CHAMPIONS LEAGUE MATCHDAY 05 PREVIEW: RED STAR BELGRADE – FC BAYERN MUNICH
Translating the exceptional situation to everyday life. Before the Dusseldorf match, we called it Flick’s central quest that his team should be able to consistently deliver a performance like that against Dortmund even against much more ordinary opposition. At the weekend it became apparent that he could be equal to this challenge.
Bayern showed a dominant performance over long stretches of the game, which was sufficient to defeat Düsseldorf comprehensively and without ever needing to worry. Within a minimum amount of time, Flick has managed to imprint his handwriting on Bayern’s game. The changes are there for everyone to see, but much more important, the players obviously feel very comfortable with the new direction.
In the recent past, it was no longer a matter of course at Bayern that the players and their coach would stick together in the media. At the moment, however, it is particularly noticeable that there is harmony all around and that all the statements made by those involved radiate comfort. These developments can clearly be traced back to Flick.
Nevertheless, the team remains self-critical. Both Flick and Goretzka said after the match against Dusseldorf that not everything has been going as it should be. Taking that into account, the early form of Bayern under their new coach is all the more impressive.
Flick has turned the right screws. His team deploys a more aggressive and offensive pressing, yet without letting it devolve into chaos. When the players attack at the front, there is a clear plan to their actions. One key ingredient is that they try to force certain passes from their opponent in order to exert pressure.
Under Flick, Bayern manage to steer their opponents. Thus, they are in control of the game even when they do not have the ball. The distances between the players are really important here. Manuel Neuer has analysed this aptly:
“Our attack and defense are not so far apart, which is why we also get into situations in the opponent’s half where we have a fast, direct route on goal. We have a lot more control than before, of course we’re also a bit higher and that’s good for us.”Manuel Neuer after the match against Dusseldorf in the Mixed Zone.
Actually, there’s not much to add. Thomas Müller said that you always wanted to make it as difficult as possible for your opponent to build up in a controlled way. Under Flick, (gegen-)pressing becomes the best playmaker, as Jürgen Klopp once famously said.
But it is not only the work against the ball. It is also the shorter distances between the players in possession that lead to a more harmonious interplay. In Dusseldorf the Bavarians had not only fun, but were also successful in their combinational play. Their game was based on quick passes, high speed and taking a lot of risk, but it was well protected by a good positional play at the same time.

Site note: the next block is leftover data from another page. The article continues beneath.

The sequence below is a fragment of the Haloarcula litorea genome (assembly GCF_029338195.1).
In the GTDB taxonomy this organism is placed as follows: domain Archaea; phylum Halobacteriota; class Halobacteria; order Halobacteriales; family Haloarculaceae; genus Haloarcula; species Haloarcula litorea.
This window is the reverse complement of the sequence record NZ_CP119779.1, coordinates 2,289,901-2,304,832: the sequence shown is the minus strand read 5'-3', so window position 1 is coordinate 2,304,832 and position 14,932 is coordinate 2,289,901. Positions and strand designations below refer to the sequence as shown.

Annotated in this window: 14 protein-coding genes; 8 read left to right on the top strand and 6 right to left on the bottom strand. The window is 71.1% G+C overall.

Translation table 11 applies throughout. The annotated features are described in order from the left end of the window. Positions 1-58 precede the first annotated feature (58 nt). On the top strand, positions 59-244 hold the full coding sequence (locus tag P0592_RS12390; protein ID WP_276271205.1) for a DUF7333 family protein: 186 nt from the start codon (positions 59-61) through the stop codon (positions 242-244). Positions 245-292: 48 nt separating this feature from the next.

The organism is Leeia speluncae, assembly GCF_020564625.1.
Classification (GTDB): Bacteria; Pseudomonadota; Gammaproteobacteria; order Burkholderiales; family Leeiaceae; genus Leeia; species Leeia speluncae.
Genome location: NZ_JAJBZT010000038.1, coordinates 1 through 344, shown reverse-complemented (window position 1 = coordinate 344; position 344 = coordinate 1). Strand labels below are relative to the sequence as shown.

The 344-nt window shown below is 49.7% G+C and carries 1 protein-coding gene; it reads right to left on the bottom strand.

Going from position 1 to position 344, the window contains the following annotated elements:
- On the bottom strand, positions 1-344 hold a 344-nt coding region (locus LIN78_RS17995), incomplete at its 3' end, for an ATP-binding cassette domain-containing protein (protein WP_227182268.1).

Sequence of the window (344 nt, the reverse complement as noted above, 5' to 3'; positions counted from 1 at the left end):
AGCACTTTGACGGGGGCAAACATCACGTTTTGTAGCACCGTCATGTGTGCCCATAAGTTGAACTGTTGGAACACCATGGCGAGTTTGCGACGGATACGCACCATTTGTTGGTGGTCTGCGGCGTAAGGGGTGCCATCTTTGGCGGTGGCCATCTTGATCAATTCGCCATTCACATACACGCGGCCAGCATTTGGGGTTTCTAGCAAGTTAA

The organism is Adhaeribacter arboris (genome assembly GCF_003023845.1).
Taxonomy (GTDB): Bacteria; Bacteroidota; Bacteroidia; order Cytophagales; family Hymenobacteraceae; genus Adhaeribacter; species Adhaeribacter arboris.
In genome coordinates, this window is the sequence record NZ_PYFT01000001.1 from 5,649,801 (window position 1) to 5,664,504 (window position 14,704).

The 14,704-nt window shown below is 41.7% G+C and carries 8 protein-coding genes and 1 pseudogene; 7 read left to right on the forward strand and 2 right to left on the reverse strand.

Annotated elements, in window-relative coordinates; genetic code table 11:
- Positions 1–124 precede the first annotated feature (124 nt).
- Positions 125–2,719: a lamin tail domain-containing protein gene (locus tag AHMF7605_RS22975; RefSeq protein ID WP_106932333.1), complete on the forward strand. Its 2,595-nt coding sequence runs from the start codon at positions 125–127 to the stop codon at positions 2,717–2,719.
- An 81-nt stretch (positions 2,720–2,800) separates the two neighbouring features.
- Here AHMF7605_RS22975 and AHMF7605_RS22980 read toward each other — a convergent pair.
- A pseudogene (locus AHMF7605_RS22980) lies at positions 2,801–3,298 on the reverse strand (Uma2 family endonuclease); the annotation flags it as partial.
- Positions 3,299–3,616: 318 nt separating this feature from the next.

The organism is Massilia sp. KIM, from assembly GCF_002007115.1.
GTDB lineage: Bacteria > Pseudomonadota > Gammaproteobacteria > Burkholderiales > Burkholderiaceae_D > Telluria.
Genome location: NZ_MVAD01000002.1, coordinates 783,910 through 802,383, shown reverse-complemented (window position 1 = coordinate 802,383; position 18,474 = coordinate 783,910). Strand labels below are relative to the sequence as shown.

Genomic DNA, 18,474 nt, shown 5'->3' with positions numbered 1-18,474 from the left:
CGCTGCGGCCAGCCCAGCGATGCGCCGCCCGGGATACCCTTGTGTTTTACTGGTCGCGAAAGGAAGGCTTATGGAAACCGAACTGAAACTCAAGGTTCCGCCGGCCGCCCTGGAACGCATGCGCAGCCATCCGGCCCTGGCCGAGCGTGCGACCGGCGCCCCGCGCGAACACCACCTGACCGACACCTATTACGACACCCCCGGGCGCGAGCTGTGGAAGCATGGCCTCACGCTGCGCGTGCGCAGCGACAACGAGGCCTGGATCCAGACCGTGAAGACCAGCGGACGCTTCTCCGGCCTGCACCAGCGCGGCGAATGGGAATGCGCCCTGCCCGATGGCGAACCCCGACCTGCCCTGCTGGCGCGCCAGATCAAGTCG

We see such progress because Flick has taken to heart what was a huge problem under Niko Kovač: For him stability and safety in defense follow naturally from a coordinated approach in offense. Defense is a result of offense. The 2014 World Champion assistant coach’s goal is a possession-based football, for which he needs a well-organized pressing to get the ball in the first place, as well as an equally well-organized positional play when in possession to be ready to gegenpress after a turnover.
Of course it would be too early to praise Flick to high heaven now. The sample of only three games is too small for that. The 54-year-old was also right to point out that his team’s performance in second half against Düsseldorf was far from perfect. He may have alluded to Bayern’s lack of calm and patience in possession when Dusseldorf tried to play a more active role going forward.
Only after the games against Red Star, Leverkusen, Gladbach and Tottenham will it be possible to draw first preliminary conclusions about Flick’s tenure. If Flick manages to continue his convincing run till then, the coaching debate will become even more exciting than previously assumed. Because it seems to make little sense for Bayern to change their coach if their current one can develop the team in the right direction.
His popularity with the players and the developments on the pitch indicate that Flick is doing everything right at the moment. When after the match against Dusseldorf a journalist talking to Gnabry observed that he had got the impression that Gnabry would like to work longer under his new coach and that there was no reason for change anyway, the winger’s pithy reply simply was: “Correct!”
It is striking to see how strongly the players praise Flick. Maybe his time as head coach at Bayern is limited. But if he continues his successful run until the winter break, at least there could be another discussion on Säbener Straße as to whether other coaches could do better at all.
This is the future, however. For now, Flick seems to enjoy his situation. And he transfers his relaxed state of mind to his team. If he is able to elicit a strong performance from his team on a cold night in Belgrade too, that would be another important step. And another indication that Flick’s successful start was not the exception but the rule.
But above all, a win against Red Star would also secure the group win for Bayern. But it is not uncommon for teams to stumble in Belgrade. Liverpool lost there 0:2 about a year ago. Bayern should consider themselves warned.